Former Congressman Anthony Weiner in NYC mayoral bid

 
Anthony Weiner pauses as he announces that he will resign from the United States House of Representatives during a news conference in Brooklyn, New York, in 16 June 2011 Anthony Weiner resigned in June 2011 after pressure from fellow Democrats

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A former congressman who resigned in disgrace over his racy Twitter messages has announced he will run for mayor of New York City.

Anthony Weiner enters the race with one poll ranking him second in the contest for the Democratic mayoral nomination.

In 2011, he had said his account was hacked, then admitted sending half-nude photos to young women.

Mr Weiner already has almost $5m (£3.3m) in campaign funds ahead of the city's mayoral election this November.

In a YouTube video released late on Tuesday, the former New York representative said: "I made some big mistakes and I know I let a lot of people down, but I also learned some tough lessons.

"I'm running for mayor because I've been fighting for the middle class and those struggling to make it my entire life. And I hope I get a second chance."

He previously ran for mayor in 2005 and was expected to do so again in 2009 before current Mayor Michael Bloomberg said he would run for a third term.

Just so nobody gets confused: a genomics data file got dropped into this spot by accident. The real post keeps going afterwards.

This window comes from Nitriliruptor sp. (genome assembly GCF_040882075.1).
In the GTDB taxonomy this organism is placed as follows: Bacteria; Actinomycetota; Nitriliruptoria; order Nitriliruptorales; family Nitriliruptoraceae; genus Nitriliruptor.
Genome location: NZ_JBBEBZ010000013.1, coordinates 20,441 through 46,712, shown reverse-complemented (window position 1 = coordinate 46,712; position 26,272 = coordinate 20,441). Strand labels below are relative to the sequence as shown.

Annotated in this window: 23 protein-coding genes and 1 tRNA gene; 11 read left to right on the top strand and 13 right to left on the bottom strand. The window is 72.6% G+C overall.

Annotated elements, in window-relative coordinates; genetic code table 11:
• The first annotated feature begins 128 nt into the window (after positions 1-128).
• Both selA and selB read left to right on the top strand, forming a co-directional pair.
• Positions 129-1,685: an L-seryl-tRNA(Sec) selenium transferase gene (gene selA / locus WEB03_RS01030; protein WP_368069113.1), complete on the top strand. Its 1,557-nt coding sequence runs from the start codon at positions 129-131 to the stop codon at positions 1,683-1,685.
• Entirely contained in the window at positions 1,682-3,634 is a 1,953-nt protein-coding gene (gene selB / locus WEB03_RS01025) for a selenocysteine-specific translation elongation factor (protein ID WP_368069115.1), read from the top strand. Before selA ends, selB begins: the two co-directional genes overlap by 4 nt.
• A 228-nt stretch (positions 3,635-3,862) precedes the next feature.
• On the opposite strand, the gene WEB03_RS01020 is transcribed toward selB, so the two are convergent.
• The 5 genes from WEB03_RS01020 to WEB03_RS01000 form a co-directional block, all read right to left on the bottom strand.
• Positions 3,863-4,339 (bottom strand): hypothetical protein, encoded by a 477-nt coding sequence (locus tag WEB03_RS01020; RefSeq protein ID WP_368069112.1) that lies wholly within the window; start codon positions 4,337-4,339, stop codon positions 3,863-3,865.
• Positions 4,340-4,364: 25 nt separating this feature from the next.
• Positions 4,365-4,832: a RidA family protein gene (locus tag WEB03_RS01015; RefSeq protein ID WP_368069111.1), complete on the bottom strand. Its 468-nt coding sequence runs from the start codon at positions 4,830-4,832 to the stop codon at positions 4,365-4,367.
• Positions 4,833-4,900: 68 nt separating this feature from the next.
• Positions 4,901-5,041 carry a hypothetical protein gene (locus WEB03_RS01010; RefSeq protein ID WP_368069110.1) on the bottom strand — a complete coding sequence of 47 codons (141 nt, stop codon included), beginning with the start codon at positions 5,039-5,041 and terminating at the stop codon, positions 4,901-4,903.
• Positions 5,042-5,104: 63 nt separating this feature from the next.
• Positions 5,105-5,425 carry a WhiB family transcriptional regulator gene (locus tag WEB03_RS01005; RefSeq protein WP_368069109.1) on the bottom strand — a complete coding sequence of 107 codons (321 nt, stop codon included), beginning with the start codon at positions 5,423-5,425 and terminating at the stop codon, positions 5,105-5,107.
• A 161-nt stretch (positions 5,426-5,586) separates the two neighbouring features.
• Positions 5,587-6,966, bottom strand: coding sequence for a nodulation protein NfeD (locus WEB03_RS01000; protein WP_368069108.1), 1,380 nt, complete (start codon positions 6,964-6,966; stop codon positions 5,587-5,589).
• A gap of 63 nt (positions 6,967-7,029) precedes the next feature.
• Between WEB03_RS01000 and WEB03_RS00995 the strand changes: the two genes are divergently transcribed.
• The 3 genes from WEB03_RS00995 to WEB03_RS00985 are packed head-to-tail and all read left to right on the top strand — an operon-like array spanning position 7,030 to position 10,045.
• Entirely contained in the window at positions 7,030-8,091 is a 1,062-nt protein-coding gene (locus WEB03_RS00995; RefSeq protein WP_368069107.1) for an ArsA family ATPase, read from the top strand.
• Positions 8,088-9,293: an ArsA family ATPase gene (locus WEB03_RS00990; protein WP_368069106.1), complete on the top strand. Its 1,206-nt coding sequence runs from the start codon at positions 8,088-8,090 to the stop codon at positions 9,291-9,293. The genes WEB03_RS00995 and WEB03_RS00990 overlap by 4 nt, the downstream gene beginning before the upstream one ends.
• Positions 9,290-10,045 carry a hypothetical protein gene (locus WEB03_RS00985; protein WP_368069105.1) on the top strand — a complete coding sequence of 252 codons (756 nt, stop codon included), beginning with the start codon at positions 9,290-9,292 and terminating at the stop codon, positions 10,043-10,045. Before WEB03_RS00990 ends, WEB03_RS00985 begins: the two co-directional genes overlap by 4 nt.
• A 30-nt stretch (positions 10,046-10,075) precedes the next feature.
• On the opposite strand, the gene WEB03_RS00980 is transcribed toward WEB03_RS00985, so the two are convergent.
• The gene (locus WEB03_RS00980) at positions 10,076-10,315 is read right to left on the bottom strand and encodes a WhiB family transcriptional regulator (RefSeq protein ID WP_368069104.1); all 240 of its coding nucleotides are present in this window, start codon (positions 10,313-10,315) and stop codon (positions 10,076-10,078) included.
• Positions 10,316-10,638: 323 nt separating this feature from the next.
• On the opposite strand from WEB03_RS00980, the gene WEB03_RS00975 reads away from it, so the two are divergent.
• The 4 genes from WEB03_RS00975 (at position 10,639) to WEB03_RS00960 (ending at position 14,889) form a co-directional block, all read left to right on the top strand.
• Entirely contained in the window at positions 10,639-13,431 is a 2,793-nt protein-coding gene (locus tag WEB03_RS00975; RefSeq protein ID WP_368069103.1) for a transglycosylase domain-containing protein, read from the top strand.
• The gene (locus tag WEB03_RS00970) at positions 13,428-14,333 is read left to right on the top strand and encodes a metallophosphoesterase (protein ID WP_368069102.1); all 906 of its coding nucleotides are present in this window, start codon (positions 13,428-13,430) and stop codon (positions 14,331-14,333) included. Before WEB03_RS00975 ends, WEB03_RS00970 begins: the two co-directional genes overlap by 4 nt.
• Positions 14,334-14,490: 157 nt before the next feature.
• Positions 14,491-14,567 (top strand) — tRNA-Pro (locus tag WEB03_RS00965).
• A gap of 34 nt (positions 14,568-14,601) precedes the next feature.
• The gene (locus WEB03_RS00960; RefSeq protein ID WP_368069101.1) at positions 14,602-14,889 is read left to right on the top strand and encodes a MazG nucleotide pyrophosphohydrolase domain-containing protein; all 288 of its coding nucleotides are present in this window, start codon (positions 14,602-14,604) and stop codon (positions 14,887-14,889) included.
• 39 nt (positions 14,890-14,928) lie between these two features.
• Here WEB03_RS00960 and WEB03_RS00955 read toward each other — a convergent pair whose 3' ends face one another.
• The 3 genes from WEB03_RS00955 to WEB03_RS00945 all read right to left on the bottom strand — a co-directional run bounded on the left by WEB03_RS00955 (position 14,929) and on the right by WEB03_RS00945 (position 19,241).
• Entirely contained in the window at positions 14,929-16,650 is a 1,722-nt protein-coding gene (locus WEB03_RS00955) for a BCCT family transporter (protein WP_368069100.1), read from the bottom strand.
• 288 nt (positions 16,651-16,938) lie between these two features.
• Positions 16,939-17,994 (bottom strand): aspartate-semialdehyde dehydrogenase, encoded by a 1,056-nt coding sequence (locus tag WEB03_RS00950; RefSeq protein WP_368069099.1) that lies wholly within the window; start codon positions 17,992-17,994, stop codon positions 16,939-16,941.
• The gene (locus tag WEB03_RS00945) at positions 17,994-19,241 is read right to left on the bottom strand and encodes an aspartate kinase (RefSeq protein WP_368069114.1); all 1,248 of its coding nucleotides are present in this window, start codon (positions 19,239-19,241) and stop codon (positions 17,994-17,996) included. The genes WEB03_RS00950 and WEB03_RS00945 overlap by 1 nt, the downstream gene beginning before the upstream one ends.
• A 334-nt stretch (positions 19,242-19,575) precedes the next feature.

In recent interviews, Mr Weiner has said he should not have lied about the photos he posted on Twitter, but did so because he wanted to keep the truth from his then-pregnant wife, Huma Abedin.

Ms Abedin, a longtime aide of former US Secretary of State Hillary Clinton, has said she has forgiven him.

Mr Weiner faces several rivals for the Democratic mayoral nomination, which will be decided at a primary election in September.

A Quinnipiac University poll released on Wednesday places Mr Weiner second with 15% of the vote, trailing City Council Speaker Christine Quinn by 10 points.

Public Advocate Bill de Blasio and former city Comptroller Bill Thompson both followed with 10% of the survey.

But the poll, conducted before Mr Weiner's announcement, also found nearly half of city voters said he should not enter the race for mayor.

However, Mr Weiner may have taken encouragement from another disgraced politician who recently made a comeback.

This month, former South Carolina Governor Mark Sanford, who quit following an extramarital affair, was elected to the US Congress.

 

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